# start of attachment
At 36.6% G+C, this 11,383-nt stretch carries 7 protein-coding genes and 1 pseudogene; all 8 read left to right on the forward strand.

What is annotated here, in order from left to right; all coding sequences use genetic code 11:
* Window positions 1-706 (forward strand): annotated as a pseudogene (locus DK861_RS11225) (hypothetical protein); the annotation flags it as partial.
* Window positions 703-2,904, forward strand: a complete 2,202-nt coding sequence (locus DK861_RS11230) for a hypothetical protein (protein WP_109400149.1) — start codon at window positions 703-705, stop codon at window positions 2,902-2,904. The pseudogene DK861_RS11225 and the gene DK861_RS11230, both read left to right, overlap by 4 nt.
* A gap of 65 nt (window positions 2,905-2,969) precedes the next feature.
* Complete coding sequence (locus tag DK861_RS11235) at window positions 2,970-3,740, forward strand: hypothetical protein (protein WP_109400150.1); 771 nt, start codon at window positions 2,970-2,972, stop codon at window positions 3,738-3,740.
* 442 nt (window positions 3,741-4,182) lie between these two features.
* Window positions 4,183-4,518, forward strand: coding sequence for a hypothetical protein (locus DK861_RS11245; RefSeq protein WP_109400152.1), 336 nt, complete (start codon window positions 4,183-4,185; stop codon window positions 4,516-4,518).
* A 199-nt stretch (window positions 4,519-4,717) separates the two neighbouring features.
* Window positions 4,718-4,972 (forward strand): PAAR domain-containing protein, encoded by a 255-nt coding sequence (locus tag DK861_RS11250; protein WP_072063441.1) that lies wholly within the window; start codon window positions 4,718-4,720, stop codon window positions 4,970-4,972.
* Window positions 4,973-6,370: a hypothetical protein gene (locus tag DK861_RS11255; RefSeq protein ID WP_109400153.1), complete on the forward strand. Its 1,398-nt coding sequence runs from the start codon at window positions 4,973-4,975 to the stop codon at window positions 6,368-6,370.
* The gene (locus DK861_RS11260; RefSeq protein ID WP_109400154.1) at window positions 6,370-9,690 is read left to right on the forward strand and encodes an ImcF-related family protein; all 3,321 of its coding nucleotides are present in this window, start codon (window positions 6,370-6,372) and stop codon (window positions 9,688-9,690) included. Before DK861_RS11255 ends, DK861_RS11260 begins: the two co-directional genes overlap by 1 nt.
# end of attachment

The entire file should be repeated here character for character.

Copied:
At 36.6% G+C, this 11,383-nt stretch carries 7 protein-coding genes and 1 pseudogene; all 8 read left to right on the forward strand.

What is annotated here, in order from left to right; all coding sequences use genetic code 11:
* Window positions 1-706 (forward strand): annotated as a pseudogene (locus DK861_RS11225) (hypothetical protein); the annotation flags it as partial.
* Window positions 703-2,904, forward strand: a complete 2,202-nt coding sequence (locus DK861_RS11230) for a hypothetical protein (protein WP_109400149.1) — start codon at window positions 703-705, stop codon at window positions 2,902-2,904. The pseudogene DK861_RS11225 and the gene DK861_RS11230, both read left to right, overlap by 4 nt.
* A gap of 65 nt (window positions 2,905-2,969) precedes the next feature.
* Complete coding sequence (locus tag DK861_RS11235) at window positions 2,970-3,740, forward strand: hypothetical protein (protein WP_109400150.1); 771 nt, start codon at window positions 2,970-2,972, stop codon at window positions 3,738-3,740.
* 442 nt (window positions 3,741-4,182) lie between these two features.
* Window positions 4,183-4,518, forward strand: coding sequence for a hypothetical protein (locus DK861_RS11245; RefSeq protein WP_109400152.1), 336 nt, complete (start codon window positions 4,183-4,185; stop codon window positions 4,516-4,518).
* A 199-nt stretch (window positions 4,519-4,717) separates the two neighbouring features.
* Window positions 4,718-4,972 (forward strand): PAAR domain-containing protein, encoded by a 255-nt coding sequence (locus tag DK861_RS11250; protein WP_072063441.1) that lies wholly within the window; start codon window positions 4,718-4,720, stop codon window positions 4,970-4,972.
* Window positions 4,973-6,370: a hypothetical protein gene (locus tag DK861_RS11255; RefSeq protein ID WP_109400153.1), complete on the forward strand. Its 1,398-nt coding sequence runs from the start codon at window positions 4,973-4,975 to the stop codon at window positions 6,368-6,370.
* The gene (locus DK861_RS11260; RefSeq protein ID WP_109400154.1) at window positions 6,370-9,690 is read left to right on the forward strand and encodes an ImcF-related family protein; all 3,321 of its coding nucleotides are present in this window, start codon (window positions 6,370-6,372) and stop codon (window positions 9,688-9,690) included. Before DK861_RS11255 ends, DK861_RS11260 begins: the two co-directional genes overlap by 1 nt.